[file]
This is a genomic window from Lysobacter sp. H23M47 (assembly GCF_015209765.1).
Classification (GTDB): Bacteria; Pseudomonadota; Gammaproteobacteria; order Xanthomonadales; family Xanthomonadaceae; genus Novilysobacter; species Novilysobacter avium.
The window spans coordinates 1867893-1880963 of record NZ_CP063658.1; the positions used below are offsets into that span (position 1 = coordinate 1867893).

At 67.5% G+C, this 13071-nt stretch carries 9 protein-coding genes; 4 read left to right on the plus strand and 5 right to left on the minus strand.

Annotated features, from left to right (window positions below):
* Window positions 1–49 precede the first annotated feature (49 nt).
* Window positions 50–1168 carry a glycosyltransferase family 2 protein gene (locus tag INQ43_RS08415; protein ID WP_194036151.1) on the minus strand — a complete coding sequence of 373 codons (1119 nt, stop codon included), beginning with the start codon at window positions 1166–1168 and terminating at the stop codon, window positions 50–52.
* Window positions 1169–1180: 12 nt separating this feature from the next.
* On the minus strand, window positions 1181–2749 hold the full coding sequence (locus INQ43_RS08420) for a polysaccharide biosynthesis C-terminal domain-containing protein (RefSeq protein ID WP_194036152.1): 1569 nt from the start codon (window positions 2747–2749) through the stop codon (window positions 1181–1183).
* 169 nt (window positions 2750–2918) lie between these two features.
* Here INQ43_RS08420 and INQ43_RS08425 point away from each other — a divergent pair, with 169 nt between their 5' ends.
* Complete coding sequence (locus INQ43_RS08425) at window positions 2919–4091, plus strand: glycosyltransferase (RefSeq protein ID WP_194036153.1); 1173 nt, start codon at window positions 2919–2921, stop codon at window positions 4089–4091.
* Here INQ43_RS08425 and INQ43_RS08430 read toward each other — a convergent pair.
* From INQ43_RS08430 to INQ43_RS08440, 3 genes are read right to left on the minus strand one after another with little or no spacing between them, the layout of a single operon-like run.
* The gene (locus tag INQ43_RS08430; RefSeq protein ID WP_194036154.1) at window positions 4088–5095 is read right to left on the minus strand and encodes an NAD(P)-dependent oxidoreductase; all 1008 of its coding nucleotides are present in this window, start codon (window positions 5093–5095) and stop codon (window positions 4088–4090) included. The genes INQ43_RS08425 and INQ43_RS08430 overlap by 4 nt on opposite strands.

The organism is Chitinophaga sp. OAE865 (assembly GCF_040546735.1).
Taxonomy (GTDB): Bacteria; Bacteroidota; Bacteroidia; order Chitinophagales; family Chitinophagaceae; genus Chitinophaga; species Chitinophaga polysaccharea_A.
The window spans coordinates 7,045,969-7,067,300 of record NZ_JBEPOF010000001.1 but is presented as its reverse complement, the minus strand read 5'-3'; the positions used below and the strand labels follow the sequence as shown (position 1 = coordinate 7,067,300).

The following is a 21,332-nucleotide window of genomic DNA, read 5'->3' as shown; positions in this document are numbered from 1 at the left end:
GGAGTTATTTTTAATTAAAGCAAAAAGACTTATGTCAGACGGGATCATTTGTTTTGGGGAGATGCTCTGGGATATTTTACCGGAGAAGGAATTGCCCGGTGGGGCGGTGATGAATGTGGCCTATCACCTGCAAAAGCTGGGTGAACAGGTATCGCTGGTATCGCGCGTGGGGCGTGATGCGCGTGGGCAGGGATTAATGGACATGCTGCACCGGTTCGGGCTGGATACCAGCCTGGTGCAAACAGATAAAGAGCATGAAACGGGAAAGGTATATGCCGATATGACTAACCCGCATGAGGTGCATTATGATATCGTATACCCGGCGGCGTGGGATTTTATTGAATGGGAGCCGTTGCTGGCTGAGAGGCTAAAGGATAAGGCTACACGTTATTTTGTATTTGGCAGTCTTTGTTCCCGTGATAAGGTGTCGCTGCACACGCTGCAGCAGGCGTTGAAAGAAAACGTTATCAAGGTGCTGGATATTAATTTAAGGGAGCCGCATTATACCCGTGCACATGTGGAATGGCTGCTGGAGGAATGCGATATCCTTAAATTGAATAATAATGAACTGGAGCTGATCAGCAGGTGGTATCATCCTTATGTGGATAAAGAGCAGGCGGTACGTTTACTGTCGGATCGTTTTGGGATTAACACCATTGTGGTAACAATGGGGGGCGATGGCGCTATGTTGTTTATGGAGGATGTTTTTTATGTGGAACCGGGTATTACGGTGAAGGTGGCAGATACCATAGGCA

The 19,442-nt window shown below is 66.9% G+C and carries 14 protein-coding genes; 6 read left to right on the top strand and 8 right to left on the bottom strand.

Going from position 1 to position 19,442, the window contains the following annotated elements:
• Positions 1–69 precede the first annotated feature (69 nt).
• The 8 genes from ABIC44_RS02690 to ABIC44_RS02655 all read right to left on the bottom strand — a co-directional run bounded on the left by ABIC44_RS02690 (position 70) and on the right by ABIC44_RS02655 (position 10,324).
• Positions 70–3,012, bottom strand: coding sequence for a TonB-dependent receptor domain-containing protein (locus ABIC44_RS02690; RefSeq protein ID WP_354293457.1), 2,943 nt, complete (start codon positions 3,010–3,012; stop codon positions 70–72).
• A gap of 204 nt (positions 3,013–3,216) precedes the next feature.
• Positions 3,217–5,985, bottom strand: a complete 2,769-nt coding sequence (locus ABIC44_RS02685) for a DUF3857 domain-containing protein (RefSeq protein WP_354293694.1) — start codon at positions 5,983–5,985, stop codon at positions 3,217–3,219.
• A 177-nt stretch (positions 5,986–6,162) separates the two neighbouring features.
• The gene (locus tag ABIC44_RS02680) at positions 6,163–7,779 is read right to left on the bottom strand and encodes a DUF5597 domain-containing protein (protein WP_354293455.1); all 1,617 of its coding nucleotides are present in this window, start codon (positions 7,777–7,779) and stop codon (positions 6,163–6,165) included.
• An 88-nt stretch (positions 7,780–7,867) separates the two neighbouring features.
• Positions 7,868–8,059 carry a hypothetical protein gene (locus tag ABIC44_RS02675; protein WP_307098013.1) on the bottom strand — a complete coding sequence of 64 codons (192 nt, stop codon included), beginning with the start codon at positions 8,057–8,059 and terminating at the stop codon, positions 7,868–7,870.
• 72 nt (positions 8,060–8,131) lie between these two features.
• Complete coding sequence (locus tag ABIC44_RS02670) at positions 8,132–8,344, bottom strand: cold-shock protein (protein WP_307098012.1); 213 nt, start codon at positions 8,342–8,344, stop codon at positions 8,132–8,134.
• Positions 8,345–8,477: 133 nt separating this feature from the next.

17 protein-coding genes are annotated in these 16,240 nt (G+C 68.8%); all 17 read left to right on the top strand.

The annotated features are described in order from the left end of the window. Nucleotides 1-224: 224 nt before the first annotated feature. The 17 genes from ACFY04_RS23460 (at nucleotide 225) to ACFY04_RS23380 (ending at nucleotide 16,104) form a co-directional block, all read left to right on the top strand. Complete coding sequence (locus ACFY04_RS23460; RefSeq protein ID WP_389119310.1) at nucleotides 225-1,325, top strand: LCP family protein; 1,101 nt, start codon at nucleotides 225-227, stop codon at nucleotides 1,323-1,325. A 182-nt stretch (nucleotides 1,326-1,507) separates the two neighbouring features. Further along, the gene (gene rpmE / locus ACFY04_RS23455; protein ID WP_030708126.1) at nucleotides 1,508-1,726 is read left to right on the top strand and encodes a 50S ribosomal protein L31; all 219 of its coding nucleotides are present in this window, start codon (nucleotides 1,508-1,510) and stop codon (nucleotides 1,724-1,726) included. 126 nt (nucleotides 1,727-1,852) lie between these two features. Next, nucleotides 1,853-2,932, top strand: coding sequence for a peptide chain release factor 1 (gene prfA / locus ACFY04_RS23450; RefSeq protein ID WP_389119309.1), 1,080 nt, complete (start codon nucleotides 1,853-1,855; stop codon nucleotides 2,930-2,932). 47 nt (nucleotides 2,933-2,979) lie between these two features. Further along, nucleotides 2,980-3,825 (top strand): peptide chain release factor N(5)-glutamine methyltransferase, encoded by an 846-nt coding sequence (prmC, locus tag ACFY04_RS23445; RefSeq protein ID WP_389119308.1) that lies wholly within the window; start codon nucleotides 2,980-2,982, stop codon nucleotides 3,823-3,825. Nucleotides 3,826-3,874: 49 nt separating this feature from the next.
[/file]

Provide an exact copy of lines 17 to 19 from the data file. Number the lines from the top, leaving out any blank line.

Taxonomy (GTDB): Bacteria; Bacteroidota; Bacteroidia; order Chitinophagales; family Chitinophagaceae; genus Chitinophaga; species Chitinophaga polysaccharea_A.
The window spans coordinates 7,045,969-7,067,300 of record NZ_JBEPOF010000001.1 but is presented as its reverse complement, the minus strand read 5'-3'; the positions used below and the strand labels follow the sequence as shown (position 1 = coordinate 7,067,300).

The following is a 21,332-nucleotide window of genomic DNA, read 5'->3' as shown; positions in this document are numbered from 1 at the left end: